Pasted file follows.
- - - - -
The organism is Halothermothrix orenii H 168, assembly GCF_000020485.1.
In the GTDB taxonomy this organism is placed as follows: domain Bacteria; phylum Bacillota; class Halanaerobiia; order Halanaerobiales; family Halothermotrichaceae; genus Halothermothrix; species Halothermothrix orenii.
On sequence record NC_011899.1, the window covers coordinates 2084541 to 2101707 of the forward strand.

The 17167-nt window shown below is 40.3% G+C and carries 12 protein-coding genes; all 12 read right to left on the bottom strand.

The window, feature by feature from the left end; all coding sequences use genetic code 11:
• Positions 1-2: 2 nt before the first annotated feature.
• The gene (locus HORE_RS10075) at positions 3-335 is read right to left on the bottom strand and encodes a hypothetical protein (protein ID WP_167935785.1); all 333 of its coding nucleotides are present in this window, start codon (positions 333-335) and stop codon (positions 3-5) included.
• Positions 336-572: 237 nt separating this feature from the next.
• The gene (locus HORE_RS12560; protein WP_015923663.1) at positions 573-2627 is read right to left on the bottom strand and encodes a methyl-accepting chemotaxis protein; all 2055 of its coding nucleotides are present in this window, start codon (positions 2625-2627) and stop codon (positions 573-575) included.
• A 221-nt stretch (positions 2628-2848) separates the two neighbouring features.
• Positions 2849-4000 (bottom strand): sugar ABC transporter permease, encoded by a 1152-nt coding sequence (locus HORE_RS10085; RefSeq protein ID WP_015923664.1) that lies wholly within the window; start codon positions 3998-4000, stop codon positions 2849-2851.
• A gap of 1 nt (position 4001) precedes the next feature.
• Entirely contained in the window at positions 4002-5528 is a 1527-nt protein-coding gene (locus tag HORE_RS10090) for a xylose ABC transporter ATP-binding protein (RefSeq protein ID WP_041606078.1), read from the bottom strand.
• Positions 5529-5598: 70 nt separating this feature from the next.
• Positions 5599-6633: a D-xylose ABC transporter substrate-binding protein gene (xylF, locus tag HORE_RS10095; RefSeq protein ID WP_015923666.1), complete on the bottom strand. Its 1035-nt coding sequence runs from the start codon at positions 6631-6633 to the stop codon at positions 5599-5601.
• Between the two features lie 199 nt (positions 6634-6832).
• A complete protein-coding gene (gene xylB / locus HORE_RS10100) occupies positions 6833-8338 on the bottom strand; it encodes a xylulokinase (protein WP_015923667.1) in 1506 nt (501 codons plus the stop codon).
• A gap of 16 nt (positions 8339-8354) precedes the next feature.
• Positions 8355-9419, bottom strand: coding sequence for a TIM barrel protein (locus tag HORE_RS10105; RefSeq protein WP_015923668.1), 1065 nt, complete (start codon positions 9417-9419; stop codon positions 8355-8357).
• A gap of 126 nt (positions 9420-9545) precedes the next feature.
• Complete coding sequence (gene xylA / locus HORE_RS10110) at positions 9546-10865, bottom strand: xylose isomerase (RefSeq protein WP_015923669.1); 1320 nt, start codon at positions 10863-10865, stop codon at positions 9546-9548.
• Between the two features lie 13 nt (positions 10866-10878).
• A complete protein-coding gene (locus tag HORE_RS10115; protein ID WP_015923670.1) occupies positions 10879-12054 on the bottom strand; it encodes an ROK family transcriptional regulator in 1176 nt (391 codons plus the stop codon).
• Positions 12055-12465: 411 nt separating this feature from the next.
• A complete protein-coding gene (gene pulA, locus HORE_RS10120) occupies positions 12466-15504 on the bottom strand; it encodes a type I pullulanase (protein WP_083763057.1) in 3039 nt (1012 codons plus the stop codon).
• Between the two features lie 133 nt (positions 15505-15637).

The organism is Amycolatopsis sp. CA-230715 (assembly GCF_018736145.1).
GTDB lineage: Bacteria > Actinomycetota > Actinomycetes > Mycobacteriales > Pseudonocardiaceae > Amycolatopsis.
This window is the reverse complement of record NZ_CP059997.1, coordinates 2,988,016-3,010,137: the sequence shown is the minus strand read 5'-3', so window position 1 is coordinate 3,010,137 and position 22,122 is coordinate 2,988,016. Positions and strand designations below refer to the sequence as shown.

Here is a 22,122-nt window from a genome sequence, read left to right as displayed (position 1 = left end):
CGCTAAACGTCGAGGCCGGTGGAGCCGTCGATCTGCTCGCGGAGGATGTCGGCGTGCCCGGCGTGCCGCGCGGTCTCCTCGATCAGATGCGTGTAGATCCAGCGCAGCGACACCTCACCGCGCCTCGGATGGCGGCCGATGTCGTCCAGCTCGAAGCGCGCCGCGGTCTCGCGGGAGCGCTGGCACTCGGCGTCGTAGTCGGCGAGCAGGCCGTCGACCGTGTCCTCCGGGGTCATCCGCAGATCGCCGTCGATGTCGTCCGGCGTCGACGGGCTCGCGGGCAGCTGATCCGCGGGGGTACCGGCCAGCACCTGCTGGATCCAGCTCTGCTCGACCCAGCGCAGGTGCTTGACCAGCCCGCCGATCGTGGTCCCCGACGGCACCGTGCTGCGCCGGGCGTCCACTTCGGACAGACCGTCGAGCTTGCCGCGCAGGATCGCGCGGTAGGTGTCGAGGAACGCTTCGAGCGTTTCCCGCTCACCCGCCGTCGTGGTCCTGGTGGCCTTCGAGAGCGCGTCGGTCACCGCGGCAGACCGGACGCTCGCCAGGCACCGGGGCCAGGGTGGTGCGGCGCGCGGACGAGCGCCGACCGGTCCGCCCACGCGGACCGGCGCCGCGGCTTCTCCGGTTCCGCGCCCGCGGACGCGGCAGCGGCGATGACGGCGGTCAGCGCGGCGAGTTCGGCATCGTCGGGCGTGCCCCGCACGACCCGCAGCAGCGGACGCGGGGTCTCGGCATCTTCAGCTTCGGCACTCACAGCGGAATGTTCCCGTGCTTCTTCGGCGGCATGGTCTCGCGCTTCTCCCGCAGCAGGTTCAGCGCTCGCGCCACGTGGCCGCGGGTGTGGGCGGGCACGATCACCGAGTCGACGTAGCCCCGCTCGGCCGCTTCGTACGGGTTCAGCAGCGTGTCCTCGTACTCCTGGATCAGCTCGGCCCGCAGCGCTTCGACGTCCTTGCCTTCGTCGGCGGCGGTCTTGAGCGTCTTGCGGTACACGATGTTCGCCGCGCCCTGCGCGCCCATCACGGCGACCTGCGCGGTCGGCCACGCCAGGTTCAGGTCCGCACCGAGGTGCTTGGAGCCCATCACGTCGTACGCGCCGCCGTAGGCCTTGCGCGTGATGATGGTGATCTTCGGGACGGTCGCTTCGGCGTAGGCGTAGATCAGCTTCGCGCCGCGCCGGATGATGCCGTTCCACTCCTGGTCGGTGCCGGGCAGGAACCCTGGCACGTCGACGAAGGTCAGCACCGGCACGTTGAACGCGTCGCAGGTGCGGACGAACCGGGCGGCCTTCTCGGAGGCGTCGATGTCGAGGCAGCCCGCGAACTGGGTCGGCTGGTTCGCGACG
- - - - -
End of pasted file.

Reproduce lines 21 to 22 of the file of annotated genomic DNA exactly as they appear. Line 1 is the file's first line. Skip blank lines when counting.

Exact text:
• Complete coding sequence (gene xylA / locus HORE_RS10110) at positions 9546-10865, bottom strand: xylose isomerase (RefSeq protein WP_015923669.1); 1320 nt, start codon at positions 10863-10865, stop codon at positions 9546-9548.
• Between the two features lie 13 nt (positions 10866-10878).